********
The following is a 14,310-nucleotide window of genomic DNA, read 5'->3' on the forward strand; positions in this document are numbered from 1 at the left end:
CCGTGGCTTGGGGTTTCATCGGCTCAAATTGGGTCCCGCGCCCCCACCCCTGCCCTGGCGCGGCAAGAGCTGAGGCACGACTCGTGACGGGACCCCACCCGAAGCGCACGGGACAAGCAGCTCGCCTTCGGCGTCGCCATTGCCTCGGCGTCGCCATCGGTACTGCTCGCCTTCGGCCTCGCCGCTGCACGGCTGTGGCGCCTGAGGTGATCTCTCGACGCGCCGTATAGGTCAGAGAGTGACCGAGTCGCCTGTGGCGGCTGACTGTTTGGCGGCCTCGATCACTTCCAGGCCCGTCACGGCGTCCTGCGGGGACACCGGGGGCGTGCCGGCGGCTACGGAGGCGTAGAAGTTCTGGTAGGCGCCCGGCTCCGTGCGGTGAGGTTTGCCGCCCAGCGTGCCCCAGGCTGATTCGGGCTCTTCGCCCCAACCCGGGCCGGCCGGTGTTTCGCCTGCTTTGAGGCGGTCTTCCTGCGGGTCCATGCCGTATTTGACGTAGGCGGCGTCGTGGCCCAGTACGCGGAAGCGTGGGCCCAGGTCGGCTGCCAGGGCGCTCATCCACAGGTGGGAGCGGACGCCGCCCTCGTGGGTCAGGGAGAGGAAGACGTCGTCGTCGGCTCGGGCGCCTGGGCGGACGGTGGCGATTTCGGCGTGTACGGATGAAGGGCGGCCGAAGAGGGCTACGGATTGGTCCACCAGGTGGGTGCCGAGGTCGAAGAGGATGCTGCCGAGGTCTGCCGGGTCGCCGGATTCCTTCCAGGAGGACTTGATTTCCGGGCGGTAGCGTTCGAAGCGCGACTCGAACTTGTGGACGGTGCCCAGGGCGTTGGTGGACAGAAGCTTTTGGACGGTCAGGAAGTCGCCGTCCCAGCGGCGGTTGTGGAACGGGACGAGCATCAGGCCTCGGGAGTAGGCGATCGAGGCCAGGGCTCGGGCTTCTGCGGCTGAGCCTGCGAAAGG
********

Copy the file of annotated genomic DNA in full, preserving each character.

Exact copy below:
The following is a 14,310-nucleotide window of genomic DNA, read 5'->3' on the forward strand; positions in this document are numbered from 1 at the left end:
CCGTGGCTTGGGGTTTCATCGGCTCAAATTGGGTCCCGCGCCCCCACCCCTGCCCTGGCGCGGCAAGAGCTGAGGCACGACTCGTGACGGGACCCCACCCGAAGCGCACGGGACAAGCAGCTCGCCTTCGGCGTCGCCATTGCCTCGGCGTCGCCATCGGTACTGCTCGCCTTCGGCCTCGCCGCTGCACGGCTGTGGCGCCTGAGGTGATCTCTCGACGCGCCGTATAGGTCAGAGAGTGACCGAGTCGCCTGTGGCGGCTGACTGTTTGGCGGCCTCGATCACTTCCAGGCCCGTCACGGCGTCCTGCGGGGACACCGGGGGCGTGCCGGCGGCTACGGAGGCGTAGAAGTTCTGGTAGGCGCCCGGCTCCGTGCGGTGAGGTTTGCCGCCCAGCGTGCCCCAGGCTGATTCGGGCTCTTCGCCCCAACCCGGGCCGGCCGGTGTTTCGCCTGCTTTGAGGCGGTCTTCCTGCGGGTCCATGCCGTATTTGACGTAGGCGGCGTCGTGGCCCAGTACGCGGAAGCGTGGGCCCAGGTCGGCTGCCAGGGCGCTCATCCACAGGTGGGAGCGGACGCCGCCCTCGTGGGTCAGGGAGAGGAAGACGTCGTCGTCGGCTCGGGCGCCTGGGCGGACGGTGGCGATTTCGGCGTGTACGGATGAAGGGCGGCCGAAGAGGGCTACGGATTGGTCCACCAGGTGGGTGCCGAGGTCGAAGAGGATGCTGCCGAGGTCTGCCGGGTCGCCGGATTCCTTCCAGGAGGACTTGATTTCCGGGCGGTAGCGTTCGAAGCGCGACTCGAACTTGTGGACGGTGCCCAGGGCGTTGGTGGACAGAAGCTTTTGGACGGTCAGGAAGTCGCCGTCCCAGCGGCGGTTGTGGAACGGGACGAGCATCAGGCCTCGGGAGTAGGCGATCGAGGCCAGGGCTCGGGCTTCTGCGGCTGAGCCTGCGAAAGG